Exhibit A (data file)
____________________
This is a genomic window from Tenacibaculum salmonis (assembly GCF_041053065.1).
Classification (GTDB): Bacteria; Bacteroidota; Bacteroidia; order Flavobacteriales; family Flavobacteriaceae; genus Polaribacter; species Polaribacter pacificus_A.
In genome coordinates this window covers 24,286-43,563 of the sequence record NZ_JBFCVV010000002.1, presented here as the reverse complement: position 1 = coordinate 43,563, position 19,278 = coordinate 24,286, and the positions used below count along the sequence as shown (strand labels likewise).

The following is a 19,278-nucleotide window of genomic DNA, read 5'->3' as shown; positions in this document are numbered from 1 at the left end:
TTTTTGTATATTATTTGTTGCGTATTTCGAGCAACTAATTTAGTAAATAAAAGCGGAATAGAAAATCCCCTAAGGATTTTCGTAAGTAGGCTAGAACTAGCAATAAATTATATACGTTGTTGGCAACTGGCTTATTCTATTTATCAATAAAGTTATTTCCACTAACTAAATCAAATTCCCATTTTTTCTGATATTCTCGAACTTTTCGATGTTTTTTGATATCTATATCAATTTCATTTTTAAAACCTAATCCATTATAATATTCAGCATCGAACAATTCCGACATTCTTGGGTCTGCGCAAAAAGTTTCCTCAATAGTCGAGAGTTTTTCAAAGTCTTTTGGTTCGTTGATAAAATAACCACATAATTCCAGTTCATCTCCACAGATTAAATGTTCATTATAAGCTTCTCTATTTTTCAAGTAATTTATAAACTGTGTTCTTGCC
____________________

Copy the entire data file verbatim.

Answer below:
This is a genomic window from Tenacibaculum salmonis (assembly GCF_041053065.1).
Classification (GTDB): Bacteria; Bacteroidota; Bacteroidia; order Flavobacteriales; family Flavobacteriaceae; genus Polaribacter; species Polaribacter pacificus_A.
In genome coordinates this window covers 24,286-43,563 of the sequence record NZ_JBFCVV010000002.1, presented here as the reverse complement: position 1 = coordinate 43,563, position 19,278 = coordinate 24,286, and the positions used below count along the sequence as shown (strand labels likewise).

The following is a 19,278-nucleotide window of genomic DNA, read 5'->3' as shown; positions in this document are numbered from 1 at the left end:
TTTTTGTATATTATTTGTTGCGTATTTCGAGCAACTAATTTAGTAAATAAAAGCGGAATAGAAAATCCCCTAAGGATTTTCGTAAGTAGGCTAGAACTAGCAATAAATTATATACGTTGTTGGCAACTGGCTTATTCTATTTATCAATAAAGTTATTTCCACTAACTAAATCAAATTCCCATTTTTTCTGATATTCTCGAACTTTTCGATGTTTTTTGATATCTATATCAATTTCATTTTTAAAACCTAATCCATTATAATATTCAGCATCGAACAATTCCGACATTCTTGGGTCTGCGCAAAAAGTTTCCTCAATAGTCGAGAGTTTTTCAAAGTCTTTTGGTTCGTTGATAAAATAACCACATAATTCCAGTTCATCTCCACAGATTAAATGTTCATTATAAGCTTCTCTATTTTTCAAGTAATTTATAAACTGTGTTCTTGCC